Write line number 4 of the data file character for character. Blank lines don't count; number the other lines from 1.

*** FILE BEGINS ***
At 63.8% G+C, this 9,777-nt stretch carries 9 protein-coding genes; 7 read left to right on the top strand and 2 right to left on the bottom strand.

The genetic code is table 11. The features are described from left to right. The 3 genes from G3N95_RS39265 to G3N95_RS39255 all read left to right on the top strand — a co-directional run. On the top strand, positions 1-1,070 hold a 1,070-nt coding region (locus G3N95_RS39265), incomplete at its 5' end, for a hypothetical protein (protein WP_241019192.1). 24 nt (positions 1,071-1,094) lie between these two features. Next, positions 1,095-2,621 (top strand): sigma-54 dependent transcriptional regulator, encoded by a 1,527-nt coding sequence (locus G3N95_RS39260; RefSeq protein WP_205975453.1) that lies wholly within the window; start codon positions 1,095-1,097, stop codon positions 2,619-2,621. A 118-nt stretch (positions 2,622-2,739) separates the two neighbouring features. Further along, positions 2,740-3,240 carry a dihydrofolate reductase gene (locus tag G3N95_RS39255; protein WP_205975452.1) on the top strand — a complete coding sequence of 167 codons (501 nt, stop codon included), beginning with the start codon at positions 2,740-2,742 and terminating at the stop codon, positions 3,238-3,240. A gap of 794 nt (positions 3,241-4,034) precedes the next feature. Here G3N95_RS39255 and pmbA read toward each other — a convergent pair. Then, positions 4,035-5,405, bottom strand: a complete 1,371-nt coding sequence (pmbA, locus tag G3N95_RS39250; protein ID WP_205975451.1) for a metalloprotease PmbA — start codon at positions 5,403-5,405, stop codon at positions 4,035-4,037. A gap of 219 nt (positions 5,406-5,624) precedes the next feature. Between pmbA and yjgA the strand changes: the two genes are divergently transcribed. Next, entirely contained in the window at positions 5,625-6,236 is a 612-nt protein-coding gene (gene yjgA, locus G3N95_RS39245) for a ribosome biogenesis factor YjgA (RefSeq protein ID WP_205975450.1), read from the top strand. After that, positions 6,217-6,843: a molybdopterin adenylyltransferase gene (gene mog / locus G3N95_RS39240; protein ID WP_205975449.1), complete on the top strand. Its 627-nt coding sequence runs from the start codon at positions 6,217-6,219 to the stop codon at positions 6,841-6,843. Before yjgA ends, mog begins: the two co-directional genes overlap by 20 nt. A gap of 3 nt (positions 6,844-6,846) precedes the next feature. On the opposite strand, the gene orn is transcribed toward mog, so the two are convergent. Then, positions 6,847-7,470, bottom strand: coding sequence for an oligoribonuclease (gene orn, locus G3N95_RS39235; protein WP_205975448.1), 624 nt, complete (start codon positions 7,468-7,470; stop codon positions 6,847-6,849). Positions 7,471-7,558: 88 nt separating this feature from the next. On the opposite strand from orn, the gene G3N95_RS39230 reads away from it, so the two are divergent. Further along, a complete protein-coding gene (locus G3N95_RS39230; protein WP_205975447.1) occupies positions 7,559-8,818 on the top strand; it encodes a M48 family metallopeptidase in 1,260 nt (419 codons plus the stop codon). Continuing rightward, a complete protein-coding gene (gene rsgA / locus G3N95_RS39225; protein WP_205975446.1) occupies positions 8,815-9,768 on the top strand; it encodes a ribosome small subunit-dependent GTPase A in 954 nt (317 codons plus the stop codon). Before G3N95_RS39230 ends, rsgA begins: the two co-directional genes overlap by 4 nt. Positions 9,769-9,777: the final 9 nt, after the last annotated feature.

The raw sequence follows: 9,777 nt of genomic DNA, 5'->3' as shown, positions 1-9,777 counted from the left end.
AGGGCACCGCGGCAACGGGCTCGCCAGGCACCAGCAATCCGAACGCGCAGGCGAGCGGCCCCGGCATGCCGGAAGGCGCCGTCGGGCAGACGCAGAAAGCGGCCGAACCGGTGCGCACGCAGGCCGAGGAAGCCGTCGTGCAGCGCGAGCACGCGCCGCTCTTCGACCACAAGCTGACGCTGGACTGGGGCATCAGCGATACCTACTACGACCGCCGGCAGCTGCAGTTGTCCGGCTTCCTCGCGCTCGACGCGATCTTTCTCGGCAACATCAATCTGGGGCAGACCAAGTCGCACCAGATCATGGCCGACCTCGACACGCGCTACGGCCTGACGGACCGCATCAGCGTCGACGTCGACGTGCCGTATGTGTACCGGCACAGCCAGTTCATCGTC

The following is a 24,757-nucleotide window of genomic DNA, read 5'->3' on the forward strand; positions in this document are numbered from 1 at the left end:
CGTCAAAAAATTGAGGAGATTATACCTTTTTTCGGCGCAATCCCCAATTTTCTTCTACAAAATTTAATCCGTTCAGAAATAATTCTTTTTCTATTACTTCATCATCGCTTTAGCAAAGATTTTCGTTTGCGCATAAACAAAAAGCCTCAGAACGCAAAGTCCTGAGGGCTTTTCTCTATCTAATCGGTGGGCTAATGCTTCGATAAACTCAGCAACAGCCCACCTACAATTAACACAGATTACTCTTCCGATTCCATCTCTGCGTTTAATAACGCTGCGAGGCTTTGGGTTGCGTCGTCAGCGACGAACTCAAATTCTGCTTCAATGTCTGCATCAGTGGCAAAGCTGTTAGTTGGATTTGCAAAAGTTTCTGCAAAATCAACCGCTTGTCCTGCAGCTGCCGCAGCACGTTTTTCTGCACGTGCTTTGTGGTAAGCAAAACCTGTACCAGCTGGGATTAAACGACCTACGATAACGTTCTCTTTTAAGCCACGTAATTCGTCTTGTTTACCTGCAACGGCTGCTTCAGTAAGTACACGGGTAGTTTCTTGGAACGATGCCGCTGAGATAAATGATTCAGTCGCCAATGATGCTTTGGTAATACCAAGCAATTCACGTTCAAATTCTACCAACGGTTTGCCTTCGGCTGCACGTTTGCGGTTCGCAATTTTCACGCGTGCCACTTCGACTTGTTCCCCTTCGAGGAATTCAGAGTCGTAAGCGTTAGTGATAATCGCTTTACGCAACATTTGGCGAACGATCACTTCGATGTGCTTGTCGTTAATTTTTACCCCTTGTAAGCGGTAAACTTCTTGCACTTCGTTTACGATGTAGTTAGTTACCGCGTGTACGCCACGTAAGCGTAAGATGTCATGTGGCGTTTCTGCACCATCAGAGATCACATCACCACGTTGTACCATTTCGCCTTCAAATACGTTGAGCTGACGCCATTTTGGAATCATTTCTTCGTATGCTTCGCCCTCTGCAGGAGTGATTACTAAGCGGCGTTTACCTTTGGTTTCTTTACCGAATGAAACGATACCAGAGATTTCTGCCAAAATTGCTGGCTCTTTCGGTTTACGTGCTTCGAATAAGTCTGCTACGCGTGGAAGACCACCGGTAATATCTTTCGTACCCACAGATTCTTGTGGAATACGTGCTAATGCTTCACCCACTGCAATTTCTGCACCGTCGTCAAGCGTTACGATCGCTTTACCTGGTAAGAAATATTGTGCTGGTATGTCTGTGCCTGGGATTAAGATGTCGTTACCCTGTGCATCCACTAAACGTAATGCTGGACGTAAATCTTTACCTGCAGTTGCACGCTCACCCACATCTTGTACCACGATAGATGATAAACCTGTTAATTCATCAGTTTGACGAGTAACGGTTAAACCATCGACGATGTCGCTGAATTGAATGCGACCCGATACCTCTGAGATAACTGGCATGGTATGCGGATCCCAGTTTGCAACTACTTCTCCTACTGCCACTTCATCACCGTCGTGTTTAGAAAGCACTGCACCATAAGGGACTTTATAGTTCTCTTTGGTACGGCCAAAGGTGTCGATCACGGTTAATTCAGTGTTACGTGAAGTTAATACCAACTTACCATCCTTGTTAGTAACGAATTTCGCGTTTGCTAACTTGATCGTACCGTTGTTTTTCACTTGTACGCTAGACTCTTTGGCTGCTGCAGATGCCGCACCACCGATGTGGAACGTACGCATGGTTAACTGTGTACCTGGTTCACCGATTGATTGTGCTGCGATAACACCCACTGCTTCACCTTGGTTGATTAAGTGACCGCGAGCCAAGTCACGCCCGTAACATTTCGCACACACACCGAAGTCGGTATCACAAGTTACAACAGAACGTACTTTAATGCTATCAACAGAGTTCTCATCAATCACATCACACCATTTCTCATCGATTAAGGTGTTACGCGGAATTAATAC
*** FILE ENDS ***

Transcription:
AGGGCACCGCGGCAACGGGCTCGCCAGGCACCAGCAATCCGAACGCGCAGGCGAGCGGCCCCGGCATGCCGGAAGGCGCCGTCGGGCAGACGCAGAAAGCGGCCGAACCGGTGCGCACGCAGGCCGAGGAAGCCGTCGTGCAGCGCGAGCACGCGCCGCTCTTCGACCACAAGCTGACGCTGGACTGGGGCATCAGCGATACCTACTACGACCGCCGGCAGCTGCAGTTGTCCGGCTTCCTCGCGCTCGACGCGATCTTTCTCGGCAACATCAATCTGGGGCAGACCAAGTCGCACCAGATCATGGCCGACCTCGACACGCGCTACGGCCTGACGGACCGCATCAGCGTCGACGTCGACGTGCCGTATGTGTACCGGCACAGCCAGTTCATCGTC